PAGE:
• The Dance
      (pp. 92-98)

      “You seem pensive.” My mother brushes hair from my face with a gentle hand. I am fifteen now; there is not much gentleness between us.

      “What is pensive?”

      “Lost in thought,” she tells me. “You have something on your mind.” The question is unspoken: Would I like to share my thoughts with her? Maybe I would, but at fifteen, I’ve lost my way there. I can no longer imagine sharing my thoughts with my mother. Every interaction between us seems to lead to a foxhole. Hunkered down, adrenaline rush, firing indiscriminately . . . perceiving an enemy. I get so...

    • The Beast Within
      (pp. 99-103)

      My father’s hands are the first part of him to wake up after surgery. His fingers spread wide and then clench into a tight fist. I am caught up in the hypnotic rhythm of this restless grasping and releasing. Mama says it’s arthritis and maybe that’s part of it, but I recognize this motion and I think it’s something more. My own hands do this sometimes when I’m tired or afraid, or when I find myself on some precipice of indecision. They open and close of their own accord, while my mind races on ahead. Sometimes I notice it. I’ve...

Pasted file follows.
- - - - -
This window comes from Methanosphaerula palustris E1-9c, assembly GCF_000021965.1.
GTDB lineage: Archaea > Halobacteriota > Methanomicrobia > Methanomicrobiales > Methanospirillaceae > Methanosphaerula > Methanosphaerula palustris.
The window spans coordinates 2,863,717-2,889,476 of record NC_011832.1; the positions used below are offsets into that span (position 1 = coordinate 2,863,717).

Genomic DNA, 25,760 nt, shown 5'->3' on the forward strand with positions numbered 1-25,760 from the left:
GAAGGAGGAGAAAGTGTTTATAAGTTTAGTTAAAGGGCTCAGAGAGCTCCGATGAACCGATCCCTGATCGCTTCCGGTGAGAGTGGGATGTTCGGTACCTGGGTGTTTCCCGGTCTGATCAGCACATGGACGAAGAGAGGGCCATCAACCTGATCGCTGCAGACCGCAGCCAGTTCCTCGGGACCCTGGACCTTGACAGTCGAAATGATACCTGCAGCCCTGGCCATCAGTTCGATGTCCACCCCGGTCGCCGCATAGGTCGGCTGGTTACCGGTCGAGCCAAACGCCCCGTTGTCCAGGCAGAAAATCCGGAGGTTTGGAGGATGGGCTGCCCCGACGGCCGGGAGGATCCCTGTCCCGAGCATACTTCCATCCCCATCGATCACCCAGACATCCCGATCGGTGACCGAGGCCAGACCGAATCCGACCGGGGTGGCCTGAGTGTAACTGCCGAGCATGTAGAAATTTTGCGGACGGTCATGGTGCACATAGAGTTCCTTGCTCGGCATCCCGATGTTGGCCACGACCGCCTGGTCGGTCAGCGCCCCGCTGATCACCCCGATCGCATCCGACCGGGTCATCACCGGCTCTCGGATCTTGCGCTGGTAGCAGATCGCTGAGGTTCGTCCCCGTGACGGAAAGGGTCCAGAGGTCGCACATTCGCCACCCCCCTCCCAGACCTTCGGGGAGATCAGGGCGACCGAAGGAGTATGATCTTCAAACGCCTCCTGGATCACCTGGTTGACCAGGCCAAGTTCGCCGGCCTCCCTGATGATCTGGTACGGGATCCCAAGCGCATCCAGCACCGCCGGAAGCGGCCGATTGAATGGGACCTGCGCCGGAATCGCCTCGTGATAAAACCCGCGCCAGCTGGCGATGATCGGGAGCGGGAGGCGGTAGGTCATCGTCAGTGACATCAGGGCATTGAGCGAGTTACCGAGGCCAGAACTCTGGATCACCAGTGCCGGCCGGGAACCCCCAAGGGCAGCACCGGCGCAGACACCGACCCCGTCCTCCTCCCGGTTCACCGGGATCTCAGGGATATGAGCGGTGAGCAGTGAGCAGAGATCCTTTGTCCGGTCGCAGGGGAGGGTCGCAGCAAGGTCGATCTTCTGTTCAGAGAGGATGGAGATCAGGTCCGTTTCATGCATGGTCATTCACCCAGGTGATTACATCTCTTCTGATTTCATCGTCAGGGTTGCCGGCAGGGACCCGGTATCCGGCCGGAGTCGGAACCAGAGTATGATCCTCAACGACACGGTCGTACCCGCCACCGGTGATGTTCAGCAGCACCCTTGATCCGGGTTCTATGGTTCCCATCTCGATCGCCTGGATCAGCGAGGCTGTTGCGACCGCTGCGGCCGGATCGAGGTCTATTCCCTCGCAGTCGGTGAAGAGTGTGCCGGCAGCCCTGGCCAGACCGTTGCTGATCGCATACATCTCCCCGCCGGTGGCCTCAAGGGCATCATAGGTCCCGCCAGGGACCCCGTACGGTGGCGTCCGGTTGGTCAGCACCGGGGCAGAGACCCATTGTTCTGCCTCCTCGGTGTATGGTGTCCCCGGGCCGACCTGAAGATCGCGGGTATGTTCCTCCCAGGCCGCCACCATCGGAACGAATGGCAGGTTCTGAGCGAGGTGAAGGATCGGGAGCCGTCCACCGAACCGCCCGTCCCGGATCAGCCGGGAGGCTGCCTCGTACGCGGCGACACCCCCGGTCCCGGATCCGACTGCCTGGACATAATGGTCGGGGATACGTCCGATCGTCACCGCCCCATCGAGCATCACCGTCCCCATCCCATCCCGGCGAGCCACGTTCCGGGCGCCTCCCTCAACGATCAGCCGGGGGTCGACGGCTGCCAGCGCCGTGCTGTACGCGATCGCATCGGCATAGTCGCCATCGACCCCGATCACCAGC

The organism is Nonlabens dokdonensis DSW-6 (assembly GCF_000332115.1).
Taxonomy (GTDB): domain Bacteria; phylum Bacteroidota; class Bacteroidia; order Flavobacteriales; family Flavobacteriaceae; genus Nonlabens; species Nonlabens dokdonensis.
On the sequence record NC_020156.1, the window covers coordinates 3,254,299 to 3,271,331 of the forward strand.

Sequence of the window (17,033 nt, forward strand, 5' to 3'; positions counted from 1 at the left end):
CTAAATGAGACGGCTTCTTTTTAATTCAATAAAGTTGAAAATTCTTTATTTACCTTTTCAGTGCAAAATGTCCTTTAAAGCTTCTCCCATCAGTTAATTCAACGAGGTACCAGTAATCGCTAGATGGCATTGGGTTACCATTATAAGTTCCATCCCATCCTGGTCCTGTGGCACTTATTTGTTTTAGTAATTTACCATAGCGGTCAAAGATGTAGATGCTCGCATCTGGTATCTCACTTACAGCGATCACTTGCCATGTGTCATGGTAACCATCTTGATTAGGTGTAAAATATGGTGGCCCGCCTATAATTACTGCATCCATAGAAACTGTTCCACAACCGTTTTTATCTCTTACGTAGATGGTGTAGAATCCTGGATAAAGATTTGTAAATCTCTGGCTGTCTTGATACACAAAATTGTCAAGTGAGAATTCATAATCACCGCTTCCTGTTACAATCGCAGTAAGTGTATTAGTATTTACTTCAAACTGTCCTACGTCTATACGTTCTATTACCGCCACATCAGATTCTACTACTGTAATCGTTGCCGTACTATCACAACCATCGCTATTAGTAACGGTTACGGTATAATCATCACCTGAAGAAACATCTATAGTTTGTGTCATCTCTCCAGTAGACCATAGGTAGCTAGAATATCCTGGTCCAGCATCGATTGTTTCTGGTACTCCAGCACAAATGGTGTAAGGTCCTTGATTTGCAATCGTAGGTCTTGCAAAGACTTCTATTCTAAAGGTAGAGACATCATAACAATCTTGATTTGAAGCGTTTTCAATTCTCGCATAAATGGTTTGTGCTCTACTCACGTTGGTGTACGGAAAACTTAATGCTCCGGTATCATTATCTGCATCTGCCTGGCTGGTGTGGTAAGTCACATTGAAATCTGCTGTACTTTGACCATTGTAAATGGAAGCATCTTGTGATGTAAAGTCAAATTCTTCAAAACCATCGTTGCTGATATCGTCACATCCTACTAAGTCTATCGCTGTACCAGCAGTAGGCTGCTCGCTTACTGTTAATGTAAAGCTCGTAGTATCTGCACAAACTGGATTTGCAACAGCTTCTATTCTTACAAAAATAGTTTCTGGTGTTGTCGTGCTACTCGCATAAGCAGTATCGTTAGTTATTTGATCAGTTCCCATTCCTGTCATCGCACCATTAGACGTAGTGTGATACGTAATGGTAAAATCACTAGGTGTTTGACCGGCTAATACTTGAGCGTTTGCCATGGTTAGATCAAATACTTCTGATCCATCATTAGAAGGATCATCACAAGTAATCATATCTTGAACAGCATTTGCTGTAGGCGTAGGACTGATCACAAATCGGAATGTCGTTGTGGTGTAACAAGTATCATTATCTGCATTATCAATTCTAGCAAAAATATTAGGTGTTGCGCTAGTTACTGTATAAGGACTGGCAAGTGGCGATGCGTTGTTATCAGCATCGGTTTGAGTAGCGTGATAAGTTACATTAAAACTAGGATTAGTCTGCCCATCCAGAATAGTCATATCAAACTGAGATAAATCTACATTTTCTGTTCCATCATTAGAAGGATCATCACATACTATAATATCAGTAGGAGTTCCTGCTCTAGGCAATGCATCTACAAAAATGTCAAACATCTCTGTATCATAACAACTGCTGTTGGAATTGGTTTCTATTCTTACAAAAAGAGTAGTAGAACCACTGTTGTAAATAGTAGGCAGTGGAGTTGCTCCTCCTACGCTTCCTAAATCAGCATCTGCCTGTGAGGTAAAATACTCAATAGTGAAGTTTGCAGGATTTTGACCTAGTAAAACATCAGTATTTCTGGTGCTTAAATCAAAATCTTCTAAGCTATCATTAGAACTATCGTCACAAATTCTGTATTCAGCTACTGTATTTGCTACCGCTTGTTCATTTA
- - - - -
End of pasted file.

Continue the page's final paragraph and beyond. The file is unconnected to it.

• Supernova
      (pp. 104-115)

      September 7, 2004, from the NASA website: “A supernova exploded in Galaxy NGC 2403, likely annihilating most of a blue supergiant, as central fusion could no longer hold it up.”

      My father died that day. My father’s dying, and later, my mother’s too, coincided markedly with my own dying to my old life.

      During the summer of 2004, my marriage was on the rocks. Destructive supernovas were exploding all over the place and had been for some time. Somehow a conversation about separation had begun and taken hold, and by August I was being carried along in the rush of...